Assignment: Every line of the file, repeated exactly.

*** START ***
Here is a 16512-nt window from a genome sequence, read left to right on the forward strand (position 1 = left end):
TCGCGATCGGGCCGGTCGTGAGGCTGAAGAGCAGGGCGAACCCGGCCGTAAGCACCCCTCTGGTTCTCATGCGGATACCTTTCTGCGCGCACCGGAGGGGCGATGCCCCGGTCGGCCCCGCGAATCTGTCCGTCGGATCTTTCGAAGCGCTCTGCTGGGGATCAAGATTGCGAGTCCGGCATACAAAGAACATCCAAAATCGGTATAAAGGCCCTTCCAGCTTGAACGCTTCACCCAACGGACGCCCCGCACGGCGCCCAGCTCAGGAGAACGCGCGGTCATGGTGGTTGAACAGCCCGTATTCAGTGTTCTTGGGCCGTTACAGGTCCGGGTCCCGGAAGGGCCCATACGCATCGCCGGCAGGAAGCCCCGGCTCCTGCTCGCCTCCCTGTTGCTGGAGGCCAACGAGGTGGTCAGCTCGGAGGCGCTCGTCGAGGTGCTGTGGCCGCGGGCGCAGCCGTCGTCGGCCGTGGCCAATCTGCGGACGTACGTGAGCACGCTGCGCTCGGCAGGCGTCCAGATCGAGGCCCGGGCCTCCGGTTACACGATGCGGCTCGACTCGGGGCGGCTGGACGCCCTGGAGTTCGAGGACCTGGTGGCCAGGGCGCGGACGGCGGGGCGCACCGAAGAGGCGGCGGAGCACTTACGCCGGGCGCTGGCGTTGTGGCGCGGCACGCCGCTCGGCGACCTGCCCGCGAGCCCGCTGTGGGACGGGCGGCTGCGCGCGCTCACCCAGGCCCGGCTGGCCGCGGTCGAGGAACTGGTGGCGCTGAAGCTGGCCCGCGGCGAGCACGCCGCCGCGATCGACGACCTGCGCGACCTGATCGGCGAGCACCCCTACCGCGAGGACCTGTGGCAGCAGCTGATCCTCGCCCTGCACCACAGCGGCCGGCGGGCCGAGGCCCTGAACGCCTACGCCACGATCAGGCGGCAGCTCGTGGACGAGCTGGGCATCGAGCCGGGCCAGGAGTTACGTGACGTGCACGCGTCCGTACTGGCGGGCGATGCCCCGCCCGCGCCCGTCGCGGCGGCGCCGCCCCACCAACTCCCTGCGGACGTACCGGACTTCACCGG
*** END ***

Here is a 16512-nt window from a genome sequence, read left to right on the forward strand (position 1 = left end):
TCGCGATCGGGCCGGTCGTGAGGCTGAAGAGCAGGGCGAACCCGGCCGTAAGCACCCCTCTGGTTCTCATGCGGATACCTTTCTGCGCGCACCGGAGGGGCGATGCCCCGGTCGGCCCCGCGAATCTGTCCGTCGGATCTTTCGAAGCGCTCTGCTGGGGATCAAGATTGCGAGTCCGGCATACAAAGAACATCCAAAATCGGTATAAAGGCCCTTCCAGCTTGAACGCTTCACCCAACGGACGCCCCGCACGGCGCCCAGCTCAGGAGAACGCGCGGTCATGGTGGTTGAACAGCCCGTATTCAGTGTTCTTGGGCCGTTACAGGTCCGGGTCCCGGAAGGGCCCATACGCATCGCCGGCAGGAAGCCCCGGCTCCTGCTCGCCTCCCTGTTGCTGGAGGCCAACGAGGTGGTCAGCTCGGAGGCGCTCGTCGAGGTGCTGTGGCCGCGGGCGCAGCCGTCGTCGGCCGTGGCCAATCTGCGGACGTACGTGAGCACGCTGCGCTCGGCAGGCGTCCAGATCGAGGCCCGGGCCTCCGGTTACACGATGCGGCTCGACTCGGGGCGGCTGGACGCCCTGGAGTTCGAGGACCTGGTGGCCAGGGCGCGGACGGCGGGGCGCACCGAAGAGGCGGCGGAGCACTTACGCCGGGCGCTGGCGTTGTGGCGCGGCACGCCGCTCGGCGACCTGCCCGCGAGCCCGCTGTGGGACGGGCGGCTGCGCGCGCTCACCCAGGCCCGGCTGGCCGCGGTCGAGGAACTGGTGGCGCTGAAGCTGGCCCGCGGCGAGCACGCCGCCGCGATCGACGACCTGCGCGACCTGATCGGCGAGCACCCCTACCGCGAGGACCTGTGGCAGCAGCTGATCCTCGCCCTGCACCACAGCGGCCGGCGGGCCGAGGCCCTGAACGCCTACGCCACGATCAGGCGGCAGCTCGTGGACGAGCTGGGCATCGAGCCGGGCCAGGAGTTACGTGACGTGCACGCGTCCGTACTGGCGGGCGATGCCCCGCCCGCGCCCGTCGCGGCGGCGCCGCCCCACCAACTCCCTGCGGACGTACCGGACTTCACCGG